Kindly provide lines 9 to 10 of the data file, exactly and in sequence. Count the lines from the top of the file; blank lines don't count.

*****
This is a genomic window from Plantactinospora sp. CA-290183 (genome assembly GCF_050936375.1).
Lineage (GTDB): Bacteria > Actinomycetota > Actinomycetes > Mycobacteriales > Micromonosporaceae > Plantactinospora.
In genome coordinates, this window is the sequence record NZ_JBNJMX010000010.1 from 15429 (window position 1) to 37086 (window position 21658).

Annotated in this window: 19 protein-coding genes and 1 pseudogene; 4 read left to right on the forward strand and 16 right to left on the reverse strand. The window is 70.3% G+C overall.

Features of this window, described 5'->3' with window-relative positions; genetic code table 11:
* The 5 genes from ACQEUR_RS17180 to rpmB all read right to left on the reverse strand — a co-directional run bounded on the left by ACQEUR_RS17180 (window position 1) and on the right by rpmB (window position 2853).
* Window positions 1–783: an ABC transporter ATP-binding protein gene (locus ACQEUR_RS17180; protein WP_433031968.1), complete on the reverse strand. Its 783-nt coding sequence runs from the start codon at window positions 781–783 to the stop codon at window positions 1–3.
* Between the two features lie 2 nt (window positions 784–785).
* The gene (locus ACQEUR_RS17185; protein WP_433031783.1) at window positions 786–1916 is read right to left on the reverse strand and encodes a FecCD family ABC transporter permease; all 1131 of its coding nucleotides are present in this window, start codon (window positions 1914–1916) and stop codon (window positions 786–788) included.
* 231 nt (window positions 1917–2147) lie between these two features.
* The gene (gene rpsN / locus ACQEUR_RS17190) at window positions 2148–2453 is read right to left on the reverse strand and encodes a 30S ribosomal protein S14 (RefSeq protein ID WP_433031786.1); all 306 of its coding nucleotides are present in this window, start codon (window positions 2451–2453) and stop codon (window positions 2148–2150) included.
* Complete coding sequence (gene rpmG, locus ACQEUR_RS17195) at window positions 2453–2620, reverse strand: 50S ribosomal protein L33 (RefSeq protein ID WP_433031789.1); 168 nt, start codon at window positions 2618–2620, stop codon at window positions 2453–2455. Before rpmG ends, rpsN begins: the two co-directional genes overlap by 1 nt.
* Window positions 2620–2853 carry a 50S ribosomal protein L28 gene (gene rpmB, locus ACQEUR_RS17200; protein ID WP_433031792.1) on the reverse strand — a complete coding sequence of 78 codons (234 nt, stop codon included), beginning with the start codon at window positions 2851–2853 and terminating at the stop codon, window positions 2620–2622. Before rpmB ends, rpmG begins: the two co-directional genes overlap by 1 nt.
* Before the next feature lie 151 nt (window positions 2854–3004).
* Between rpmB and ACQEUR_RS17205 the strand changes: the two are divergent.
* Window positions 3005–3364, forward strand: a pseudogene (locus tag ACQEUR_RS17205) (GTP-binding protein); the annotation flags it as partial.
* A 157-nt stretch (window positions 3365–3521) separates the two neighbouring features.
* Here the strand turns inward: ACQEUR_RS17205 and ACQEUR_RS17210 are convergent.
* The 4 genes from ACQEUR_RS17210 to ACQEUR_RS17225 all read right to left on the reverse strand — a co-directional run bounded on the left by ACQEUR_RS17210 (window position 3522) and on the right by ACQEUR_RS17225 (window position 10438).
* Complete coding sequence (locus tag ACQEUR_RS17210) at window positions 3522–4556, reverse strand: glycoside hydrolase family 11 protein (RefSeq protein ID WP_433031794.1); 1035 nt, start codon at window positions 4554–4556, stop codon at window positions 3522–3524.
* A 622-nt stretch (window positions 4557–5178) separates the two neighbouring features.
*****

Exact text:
* The gene (locus ACQEUR_RS17185; protein WP_433031783.1) at window positions 786–1916 is read right to left on the reverse strand and encodes a FecCD family ABC transporter permease; all 1131 of its coding nucleotides are present in this window, start codon (window positions 1914–1916) and stop codon (window positions 786–788) included.
* 231 nt (window positions 1917–2147) lie between these two features.